תָּנָא דְּבֵי אֵלִיָּהוּ: כׇּל הַשּׁוֹנֶה הֲלָכוֹת, מוּבְטָח לוֹ שֶׁהוּא בֶּן עוֹלָם הַבָּא, שֶׁנֶּאֱמַר: ״הֲלִיכוֹת עוֹלָם לוֹ״, אַל תִּקְרֵי ״הֲלִיכוֹת״ אֶלָּא ״הֲלָכוֹת״.

 The school of Eliyahu taught: Anyone who studies halakhot every day, he is guaranteed that he is destined for the World-to-Come, as it is stated: “His ways [halikhot] are eternal” (Habakkuk 3:6): Do not read the verse as halikhot [ways]; rather, read it as halakhot.
However, another theory gives halakha an entirely different, less obvious etymology. Prof. Saul Lieberman (quoted here) and others suggest that it may be related to the Aramaic word halakh הֲלָךְ meaning “toll, tax,” and therefore הֲלָכָה ultimately has the meaning of “obligation.” (See a challenge to Lieberman in "Alaktu and Halakhah Oracular Decision, Divine Revelation" by Tzvi Abusch, as well as furhter discussion here.)

Halakh is found in Ezra 4:13, 4:20, and 7:24. In each verse, it is listed as one of three types of taxes:

מִנְדָּה־בְלוֹ וַהֲלָךְ

The three are minda, blo (which we've discussed before), and halakh. The NJPS translates them as "tribute, poll-tax, and land-tax." The 1917 JPS translation has "tribute, impost, and toll." The Talmud (Nedarim 62b) identifies halakh with arnona אַרְנוֹנָא (a word we discussed here).

We see a related word in Talmudic Aramaic, karga כְּרָגָא (Bava Batra 8a) also meaning a type of tax.  And a land tax called kharaj in Arabic is found in Islamic law.

Lieberman quotes Genenius-Buhl (the German dictionary, not the English one) here as noting that halakh derives from the Akkadian ilku

The collaborative dictionary project Wiktionary claims that this Akkadian root also is the source of the Arabic root kh-r-j:

From خ ر ج (ḵ-r-j) in the sense “to extract” or “take out” [...] on the model of Imperial Aramaic 𐡄𐡋𐡊𐡀 (hlkʾ /⁠hălāḵā⁠/, “tribute, tax, any public charge based on land property”), itself calqued from Akkadian 𒅋𒆪 (il-ku /⁠ilku⁠/, “corvée, tribute, any public charge based on land property”). Also attested several times in Biblical Aramaic הֲלָכָא (/⁠hălāḵā⁠/) but otherwise missing in Aramaic.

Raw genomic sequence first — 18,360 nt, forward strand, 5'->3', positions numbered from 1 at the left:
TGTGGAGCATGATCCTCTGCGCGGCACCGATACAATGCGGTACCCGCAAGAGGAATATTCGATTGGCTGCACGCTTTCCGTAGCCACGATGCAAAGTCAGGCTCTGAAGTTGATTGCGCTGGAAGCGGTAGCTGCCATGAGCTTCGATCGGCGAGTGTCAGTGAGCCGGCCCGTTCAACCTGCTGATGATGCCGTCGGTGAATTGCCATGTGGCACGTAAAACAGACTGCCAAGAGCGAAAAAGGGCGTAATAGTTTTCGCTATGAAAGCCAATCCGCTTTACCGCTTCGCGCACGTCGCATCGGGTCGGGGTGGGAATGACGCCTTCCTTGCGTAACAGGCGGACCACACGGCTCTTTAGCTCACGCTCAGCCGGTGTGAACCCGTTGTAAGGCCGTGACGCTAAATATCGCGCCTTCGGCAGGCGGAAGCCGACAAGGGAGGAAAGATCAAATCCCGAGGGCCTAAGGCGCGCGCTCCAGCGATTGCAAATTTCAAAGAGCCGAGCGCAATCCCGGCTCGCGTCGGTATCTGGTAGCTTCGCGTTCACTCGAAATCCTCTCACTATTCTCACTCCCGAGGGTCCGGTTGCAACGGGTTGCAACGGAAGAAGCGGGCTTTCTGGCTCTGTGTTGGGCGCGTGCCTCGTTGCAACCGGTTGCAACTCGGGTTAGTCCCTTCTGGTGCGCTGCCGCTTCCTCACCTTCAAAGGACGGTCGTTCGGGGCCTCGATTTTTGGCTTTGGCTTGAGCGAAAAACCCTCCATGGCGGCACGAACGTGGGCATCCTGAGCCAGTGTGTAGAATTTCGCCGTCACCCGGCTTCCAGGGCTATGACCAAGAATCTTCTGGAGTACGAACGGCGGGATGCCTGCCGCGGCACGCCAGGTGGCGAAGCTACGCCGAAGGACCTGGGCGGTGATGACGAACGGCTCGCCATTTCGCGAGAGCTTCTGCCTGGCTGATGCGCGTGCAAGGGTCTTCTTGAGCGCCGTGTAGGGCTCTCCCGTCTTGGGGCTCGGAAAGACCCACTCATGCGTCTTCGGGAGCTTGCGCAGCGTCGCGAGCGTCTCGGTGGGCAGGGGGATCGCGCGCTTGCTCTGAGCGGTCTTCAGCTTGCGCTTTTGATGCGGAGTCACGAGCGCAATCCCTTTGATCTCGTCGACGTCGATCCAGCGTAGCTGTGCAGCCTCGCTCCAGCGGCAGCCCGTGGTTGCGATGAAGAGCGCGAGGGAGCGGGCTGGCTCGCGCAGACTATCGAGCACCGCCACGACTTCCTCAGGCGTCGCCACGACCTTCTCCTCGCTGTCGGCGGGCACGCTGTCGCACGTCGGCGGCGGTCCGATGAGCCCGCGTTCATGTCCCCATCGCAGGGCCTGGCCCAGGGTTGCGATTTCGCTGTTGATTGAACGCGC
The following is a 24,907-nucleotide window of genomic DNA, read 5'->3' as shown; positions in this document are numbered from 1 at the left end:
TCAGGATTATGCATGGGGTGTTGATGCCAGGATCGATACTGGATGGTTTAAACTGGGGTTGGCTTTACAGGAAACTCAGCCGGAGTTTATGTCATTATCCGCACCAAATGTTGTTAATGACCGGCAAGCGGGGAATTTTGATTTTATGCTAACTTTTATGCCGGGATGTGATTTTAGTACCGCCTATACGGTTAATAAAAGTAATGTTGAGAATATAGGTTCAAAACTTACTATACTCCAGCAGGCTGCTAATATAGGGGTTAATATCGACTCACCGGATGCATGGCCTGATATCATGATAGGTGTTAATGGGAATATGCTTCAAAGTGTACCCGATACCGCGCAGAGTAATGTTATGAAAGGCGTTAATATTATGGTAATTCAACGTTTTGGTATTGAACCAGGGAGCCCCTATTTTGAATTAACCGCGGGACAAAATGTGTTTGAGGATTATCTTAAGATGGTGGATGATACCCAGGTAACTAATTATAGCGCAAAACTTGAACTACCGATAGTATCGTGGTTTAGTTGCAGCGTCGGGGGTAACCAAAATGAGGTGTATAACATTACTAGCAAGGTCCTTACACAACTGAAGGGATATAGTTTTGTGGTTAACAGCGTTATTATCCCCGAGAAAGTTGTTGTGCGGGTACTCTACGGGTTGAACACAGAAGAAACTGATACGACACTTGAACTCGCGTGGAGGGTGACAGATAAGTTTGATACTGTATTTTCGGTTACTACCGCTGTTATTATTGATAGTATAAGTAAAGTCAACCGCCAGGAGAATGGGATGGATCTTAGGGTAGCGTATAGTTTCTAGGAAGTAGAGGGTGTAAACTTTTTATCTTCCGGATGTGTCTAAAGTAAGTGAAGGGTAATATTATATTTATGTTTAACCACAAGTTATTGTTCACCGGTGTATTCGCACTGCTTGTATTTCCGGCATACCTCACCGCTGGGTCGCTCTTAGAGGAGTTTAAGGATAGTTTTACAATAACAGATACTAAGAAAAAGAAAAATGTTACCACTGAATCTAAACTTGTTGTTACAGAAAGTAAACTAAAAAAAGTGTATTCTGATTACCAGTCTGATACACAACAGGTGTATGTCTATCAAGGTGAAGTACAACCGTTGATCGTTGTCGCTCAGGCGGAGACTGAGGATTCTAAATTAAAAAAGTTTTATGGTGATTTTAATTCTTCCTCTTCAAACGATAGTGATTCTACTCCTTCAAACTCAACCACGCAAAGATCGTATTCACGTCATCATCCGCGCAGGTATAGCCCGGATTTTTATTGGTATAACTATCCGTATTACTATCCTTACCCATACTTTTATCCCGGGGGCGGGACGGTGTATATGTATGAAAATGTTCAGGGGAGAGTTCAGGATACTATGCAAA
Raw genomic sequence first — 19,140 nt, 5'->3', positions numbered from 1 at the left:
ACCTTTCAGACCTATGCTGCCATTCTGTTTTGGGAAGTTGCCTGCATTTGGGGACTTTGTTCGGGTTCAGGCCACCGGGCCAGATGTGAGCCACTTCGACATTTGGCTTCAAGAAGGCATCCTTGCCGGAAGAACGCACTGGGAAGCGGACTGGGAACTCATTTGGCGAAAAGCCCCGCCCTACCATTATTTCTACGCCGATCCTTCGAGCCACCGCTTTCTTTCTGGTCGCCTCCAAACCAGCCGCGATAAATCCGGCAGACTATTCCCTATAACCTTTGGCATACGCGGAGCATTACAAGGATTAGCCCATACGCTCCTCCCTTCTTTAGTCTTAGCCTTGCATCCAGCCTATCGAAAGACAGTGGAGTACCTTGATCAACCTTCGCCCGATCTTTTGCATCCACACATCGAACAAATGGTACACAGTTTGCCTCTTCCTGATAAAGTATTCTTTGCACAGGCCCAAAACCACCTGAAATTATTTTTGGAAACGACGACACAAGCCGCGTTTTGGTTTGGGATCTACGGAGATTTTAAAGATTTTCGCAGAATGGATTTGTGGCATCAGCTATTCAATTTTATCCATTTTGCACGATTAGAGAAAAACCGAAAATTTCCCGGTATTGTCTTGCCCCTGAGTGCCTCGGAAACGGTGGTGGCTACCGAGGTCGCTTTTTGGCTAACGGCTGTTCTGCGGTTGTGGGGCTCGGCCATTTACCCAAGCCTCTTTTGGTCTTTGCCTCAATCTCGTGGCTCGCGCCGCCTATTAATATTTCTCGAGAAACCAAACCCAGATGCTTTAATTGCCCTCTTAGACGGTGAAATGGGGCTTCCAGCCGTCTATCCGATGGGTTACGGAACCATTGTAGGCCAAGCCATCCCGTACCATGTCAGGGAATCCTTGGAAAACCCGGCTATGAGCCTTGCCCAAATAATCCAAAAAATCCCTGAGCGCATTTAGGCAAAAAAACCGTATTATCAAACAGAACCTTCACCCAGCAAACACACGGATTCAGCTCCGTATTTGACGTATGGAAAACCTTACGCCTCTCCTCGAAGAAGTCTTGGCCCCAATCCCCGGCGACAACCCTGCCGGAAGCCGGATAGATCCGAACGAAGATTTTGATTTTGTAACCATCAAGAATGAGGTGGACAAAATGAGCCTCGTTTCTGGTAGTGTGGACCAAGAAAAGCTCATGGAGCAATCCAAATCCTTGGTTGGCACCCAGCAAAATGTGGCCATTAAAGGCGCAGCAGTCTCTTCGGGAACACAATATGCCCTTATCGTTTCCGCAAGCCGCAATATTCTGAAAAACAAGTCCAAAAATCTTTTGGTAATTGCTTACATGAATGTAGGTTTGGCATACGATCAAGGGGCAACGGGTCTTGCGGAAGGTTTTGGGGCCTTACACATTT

I don't know the source of this entry, so I'm wary of making too many conclusions from it. But Klein write that the Hebrew root חרג is cognate with this Arabic root:

חָרַג he came out in terror, quaked. [Arab. ḫaraja (= he came out).]

That root is only found once in the Tanakh, in Tehilim 18:46:

בְּנֵי־נֵכָר יִבֹּלוּ וְיַחְרְגוּ מִמִּסְגְּרוֹתֵיהֶם׃
Foreign peoples lose courage, and come trembling out of their strongholds.

That meaning is not found in Modern Hebrew. Today it means "to deviate, to exceed; to digress, to diverge, to stray." Klein doesn't include that meaning in his dictionary, but he does include the words choreg חוֹרֵג - "step" (as in step-child), which he says literally means "born outside" and the Modern Hebrew word charig חָרִיג, meaning "execptional, unusual, irregular."

Klein doesn't connect halakh and khoreg, and I didn't see anyone else who did. And it's important to note that although the Wiktionary entries connect the meanings of the Arabic roots meaning "to extract" and "to exit", they might not be related. But if they are, it would be interesting to see that halakha and  charig are cognates.